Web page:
- Pro Bowl center Matt Birk was over the ball Monday for the first time since the second day of training camp.

Birk, who had surgery Aug. 4 to repair a hernia, was expected to need three to five weeks to recover. He started running last week, and said he hopes to be in the lineup for the Vikings' last preseason game Sept. 2 against Seattle.

"It's getting better," Birk said. "Hopefully next week I can start doing some real stuff."

Meanwhile, receiver Marcus Robinson will miss Minnesota's two remaining preseason games to rest his problematic left hamstring.

Robinson, who signed a four-year, $9.4 million deal in March to be the Vikings' No. 2 receiver, left practice after tweaking the hamstring.

The same injury, officially diagnosed as a strain, forced him to miss nearly half the team's padded practices in training camp, as well as Saturday's preseason loss in Atlanta.

After Robinson felt another twinge Monday, the training staff and coach Mike Tice agreed it would be best to rest him until the regular season.

- Linebacker Gilbert Gardner was told his right ankle injury wasn't nearly as bad as first feared.

After Saturday's 31-7 loss to the New York Jets, Colts coach Tony Dungy said Gardner had a high ankle sprain. An MRI showed the injury was less serious.

Gardner likely will not play or practice this week but was hopeful to be on the field next week against Cincinnati in the Colts' preseason finale.

Dungy said Gardner may still miss a couple of weeks, and if it's longer, the Colts may have to change the depth chart.

Possible changes could include moving veterans Jim Nelson or Gary Brackett into Gardner's backup slot or even putting David Thornton there.

- Disturbed by third-round draft pick B.J. Sander's struggles, Green Bay signed 40-year-old punter Bryan Barker.

Barker, a 15-year NFL veteran who punted for Washington the last three seasons, won a three-way punt-off with 39-year-old free agents Mark Royals and Dan Stryzinski.

Special teams coach John Bonamego, who used to work with Barker in Jacksonville, said it's an open competition.

- Pro Bowl punter Craig Hentrich will miss practice time this week after an MRI showed a muscle strain is causing back spasms.

Hentrich originally hurt himself last week and sat out a few days before reaggravating his back during pregame warmups Saturday in Buffalo.

Coach Jeff Fisher said Hentrich might be held out of the Titans' visit to Dallas on Aug. 30 to help the punter heal.

- The Kansas City Chiefs are picking up Gunther Cunningham's aggressive defensive approach in a hurry. The difference was apparent Monday night in Kansas City's 24-7 exhibition victory over St. Louis, with the first-team defense shutting out the Rams' first-team offense and scoring itself on linebacker Shawn Barber's interception return.

Cunningham, the Chiefs' former head coach who returned this year as defensive coordinator, has successfully scrapped the team's old passive read-and-react philosophy in favor of a player-friendly attacking system.

"It's a lot more fun than sitting back and reading," defensive end Eric Hicks said. "We're out there having fun together, forging good bonds together on defense, and other positions throughout the defense. It's exciting.

"We still have a long way to go, but it's good to see us go out there and compete like that against a quality offensive football team. Even if their line is decimated they've still got a Pro Bowl quarterback, Pro Bowl running back. We did well."

Kansas City's offense, which has led the NFL in scoring each of the past two seasons, was in top form, too.

Trent Green completed 10 of 12 passes, and Priest Holmes averaged 5.2 yards on six carries to help the first-team offense score on two of its three possessions. The offensive starters also scored on two of their three possessions the week before in the exhibition opener against the New York Giants.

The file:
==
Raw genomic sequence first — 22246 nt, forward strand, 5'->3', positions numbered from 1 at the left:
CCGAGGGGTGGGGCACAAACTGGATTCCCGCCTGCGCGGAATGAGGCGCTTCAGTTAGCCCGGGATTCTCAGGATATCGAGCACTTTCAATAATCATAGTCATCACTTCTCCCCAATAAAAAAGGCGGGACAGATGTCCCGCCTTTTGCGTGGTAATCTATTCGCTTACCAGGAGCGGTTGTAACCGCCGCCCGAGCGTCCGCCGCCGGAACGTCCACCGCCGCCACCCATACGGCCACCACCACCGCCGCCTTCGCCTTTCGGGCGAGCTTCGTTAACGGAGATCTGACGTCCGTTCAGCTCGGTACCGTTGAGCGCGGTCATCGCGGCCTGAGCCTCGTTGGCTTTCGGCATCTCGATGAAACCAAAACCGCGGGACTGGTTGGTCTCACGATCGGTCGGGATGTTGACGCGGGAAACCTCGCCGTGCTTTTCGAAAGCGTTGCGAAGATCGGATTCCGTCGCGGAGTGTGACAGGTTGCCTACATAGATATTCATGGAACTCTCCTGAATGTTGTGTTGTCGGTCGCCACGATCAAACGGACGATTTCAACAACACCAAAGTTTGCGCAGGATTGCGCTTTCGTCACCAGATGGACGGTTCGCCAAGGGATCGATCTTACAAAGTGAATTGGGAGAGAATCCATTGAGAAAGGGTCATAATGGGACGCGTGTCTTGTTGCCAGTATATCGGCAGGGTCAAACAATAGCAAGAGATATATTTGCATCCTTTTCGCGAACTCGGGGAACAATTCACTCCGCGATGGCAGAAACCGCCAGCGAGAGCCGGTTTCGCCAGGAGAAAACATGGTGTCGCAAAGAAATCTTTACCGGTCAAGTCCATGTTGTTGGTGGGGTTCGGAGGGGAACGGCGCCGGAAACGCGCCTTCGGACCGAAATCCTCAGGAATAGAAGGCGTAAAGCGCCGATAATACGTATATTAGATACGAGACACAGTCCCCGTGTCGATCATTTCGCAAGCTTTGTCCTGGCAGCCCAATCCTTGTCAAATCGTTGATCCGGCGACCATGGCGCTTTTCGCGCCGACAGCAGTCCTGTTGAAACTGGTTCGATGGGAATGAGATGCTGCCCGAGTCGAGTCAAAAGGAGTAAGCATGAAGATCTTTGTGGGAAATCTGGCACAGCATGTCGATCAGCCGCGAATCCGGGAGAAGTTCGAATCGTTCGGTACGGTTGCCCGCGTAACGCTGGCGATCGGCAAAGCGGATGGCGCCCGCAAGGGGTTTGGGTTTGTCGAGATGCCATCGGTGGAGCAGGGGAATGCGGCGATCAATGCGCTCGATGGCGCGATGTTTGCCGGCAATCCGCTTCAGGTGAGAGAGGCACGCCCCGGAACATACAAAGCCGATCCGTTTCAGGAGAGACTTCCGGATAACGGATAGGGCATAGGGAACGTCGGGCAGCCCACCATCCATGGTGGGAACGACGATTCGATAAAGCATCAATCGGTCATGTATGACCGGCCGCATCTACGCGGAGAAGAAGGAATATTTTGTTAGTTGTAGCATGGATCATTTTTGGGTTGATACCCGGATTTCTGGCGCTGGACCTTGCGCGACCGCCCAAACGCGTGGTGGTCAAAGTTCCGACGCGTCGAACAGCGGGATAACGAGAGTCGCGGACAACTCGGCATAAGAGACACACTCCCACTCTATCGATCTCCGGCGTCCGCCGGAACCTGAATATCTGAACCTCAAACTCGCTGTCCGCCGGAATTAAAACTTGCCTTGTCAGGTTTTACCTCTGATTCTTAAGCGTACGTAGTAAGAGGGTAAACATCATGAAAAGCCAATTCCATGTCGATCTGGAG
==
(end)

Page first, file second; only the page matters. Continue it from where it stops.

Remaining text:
"It's pretty good, but it's not what we want," left guard Brian Waters said. "The other two times we didn't score, we stopped ourselves. We're growing week by week and we're just trying to keep developing."

A bad night for the Rams was made worse by a season-ending injury to starting cornerback Travis Fisher, who broke his arm on a routine tackle in the first half.

"Probably out for the year," Rams coach Mike Martz said. "He'll have to have a plate put in. He was tackling downfield and he just wrapped his arm there and it just fractured. That's what happens."

Steven Jackson, the Rams' No. 1 draft pick out of Oregon State, managed a 6-yard TD run and wound up with 53 yards on 14 carries, mostly against Kansas City's reserves.

"I did a very poor job of getting this football team ready to play this preseason game," Martz said. "This was my fault. We came out here and flopped around and acted like we didn't know where we were. That won't happen again."

Barber intercepted Marc Bulger's pass and ran it back 60 yards for a TD and a 24-0 lead late in the first half.

"I was in the right place at the right time," Barber said. "We were just trying to play the whole field and be very aggressive. Sometimes you can put the quarterback in an awkward position and he thinks things are open that aren't open."

Bulger was 8-for-15 for 67 yards and was sacked three times behind the Rams' patchwork offensive line. Marshall Faulk, playing more than normal this early in the preseason, carried six times for 16 yards.

"Defensively we played well tonight," Chiefs coach Dick Vermeil said. "I thought the defensive line was dominating. We didn't give up any big runs."

Holmes opened the scoring with a 2-yard run in the first quarter and finished with 31 yards on six carries. On the Chiefs' third possession, Derrick Blaylock scored on a 1-yard dart around right tackle. Larry Johnson set up the TD with a 14-yard run after bumping into Green and nearly fumbling the handoff.

Kansas City's Morten Andersen, the NFL's No. 2 career leading scorer who is locked in a battle with former CFL star Lawrence Tynes, connected from 28 yards on his only field-goal attempt.

Vice President Dick Cheney, in town for a campaign appearance Tuesday, sat with Chiefs owner Lamar Hunt in his box.

By The Source
Aug 24, 2004
© Copyright 2004-2005